Klaus stumbled and Cameron was there beside Robby, reaching out. She grabbed not Drew—not Klaus—but the black threads above him, gathering them all in one hand. She held out her other hand and sliced through them, letting the threads fade away, leaving black streaks in Robby’s vision against the red stains and white snow of the rest of the courtyard.

Drew fell forward, empty. “Drew,” Robby said, hurrying over to him, catching him as he hit the ground. “It’s okay, you’re okay.”

He wasn’t okay. He was unconscious, barely breathing. Robby had genuinely thought he was dead, but his chest was moving, just a little, for now. His side was covered in blood and he was cold and not moving. Robby had done that. Not Klaus or Cameron or Lyren. Robby had done that to him. Robby had killed him.

There were portals open everywhere, everything was shaking. Cameron and Lyren were moving so fast that Robby could barely see them now. And then they stopped, ten paces away, Cameron slamming Lyren to the ground and punching as if to cave in his chest.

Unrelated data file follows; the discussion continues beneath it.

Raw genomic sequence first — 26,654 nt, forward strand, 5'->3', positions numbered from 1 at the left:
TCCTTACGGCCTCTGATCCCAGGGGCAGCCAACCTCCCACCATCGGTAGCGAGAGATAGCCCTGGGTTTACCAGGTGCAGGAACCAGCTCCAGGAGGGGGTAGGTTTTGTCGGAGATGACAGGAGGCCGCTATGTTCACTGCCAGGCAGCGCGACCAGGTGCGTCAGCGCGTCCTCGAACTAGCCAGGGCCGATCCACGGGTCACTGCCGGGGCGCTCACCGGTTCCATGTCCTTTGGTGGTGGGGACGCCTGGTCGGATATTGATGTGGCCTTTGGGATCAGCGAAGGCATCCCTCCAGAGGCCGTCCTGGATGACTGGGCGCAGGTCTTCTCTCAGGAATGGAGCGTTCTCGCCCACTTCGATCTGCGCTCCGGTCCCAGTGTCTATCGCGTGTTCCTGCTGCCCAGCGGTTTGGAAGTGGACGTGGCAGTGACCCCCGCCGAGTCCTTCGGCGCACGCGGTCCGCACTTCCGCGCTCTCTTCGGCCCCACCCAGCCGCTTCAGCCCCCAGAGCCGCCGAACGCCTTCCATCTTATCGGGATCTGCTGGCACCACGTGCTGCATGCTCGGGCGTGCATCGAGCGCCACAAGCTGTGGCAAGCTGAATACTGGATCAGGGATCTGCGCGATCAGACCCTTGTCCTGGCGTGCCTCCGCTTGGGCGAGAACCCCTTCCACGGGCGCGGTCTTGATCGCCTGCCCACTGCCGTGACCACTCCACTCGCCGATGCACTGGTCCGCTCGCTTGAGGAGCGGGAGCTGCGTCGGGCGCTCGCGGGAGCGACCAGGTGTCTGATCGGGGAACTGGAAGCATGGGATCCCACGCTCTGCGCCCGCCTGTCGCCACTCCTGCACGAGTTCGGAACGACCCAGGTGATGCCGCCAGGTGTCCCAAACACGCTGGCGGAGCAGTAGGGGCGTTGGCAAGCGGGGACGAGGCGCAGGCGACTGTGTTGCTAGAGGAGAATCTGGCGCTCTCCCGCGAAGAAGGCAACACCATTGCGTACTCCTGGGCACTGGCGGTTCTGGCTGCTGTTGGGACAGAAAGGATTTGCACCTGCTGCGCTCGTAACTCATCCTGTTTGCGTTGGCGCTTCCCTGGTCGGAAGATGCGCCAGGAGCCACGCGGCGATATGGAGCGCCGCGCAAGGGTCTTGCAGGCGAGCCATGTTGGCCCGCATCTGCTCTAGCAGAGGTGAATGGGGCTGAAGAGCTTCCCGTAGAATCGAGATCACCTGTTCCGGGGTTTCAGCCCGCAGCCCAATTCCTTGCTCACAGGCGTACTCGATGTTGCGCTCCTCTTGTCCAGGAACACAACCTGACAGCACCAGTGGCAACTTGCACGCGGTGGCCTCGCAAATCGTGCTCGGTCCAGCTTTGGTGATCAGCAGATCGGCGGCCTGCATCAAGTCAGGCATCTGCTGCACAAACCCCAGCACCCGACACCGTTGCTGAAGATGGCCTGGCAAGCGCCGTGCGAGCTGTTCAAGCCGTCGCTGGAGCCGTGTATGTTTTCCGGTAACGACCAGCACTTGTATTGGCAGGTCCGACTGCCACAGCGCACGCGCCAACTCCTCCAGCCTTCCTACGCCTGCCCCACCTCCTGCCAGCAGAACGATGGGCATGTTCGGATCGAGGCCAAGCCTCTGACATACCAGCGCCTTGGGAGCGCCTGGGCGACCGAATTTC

And she stopped. Lyren had brought his hand up to her cheek, looking her in the eyes.

Oh, no.

Robby stood up. He didn’t know anything about Cameron. Would Lyren’s powers work on her?

Cameron moved a step back, and Lyren stood. “That’s better. You’re much better behaved this way.”

Cameron punched him with a growl, but the pressure Robby knew to associate with Lyren’s powers got stronger.

His knife was on the ground just over there. Robby stepped over Drew and picked it up.

“Do you really think this peddler’s trick will work on me?” Cameron demanded. She was fighting him, fighting Lyren’s power. Maybe she’d win. Maybe she wouldn’t. Robby didn’t know. He moved around behind Lyren, quietly approaching him.

“I think it will calm you down enough that we can talk like adults instead of animals,” Lyren said. “There’s no reason why we should have to…”

Robby leapt at him and pulled the knife across the side of his neck with a snarl. Lyren screamed and blood sprayed everywhere, all over Robby. Hand to his neck, Lyren whipped around, knocking Robby to the ground and reaching down to him.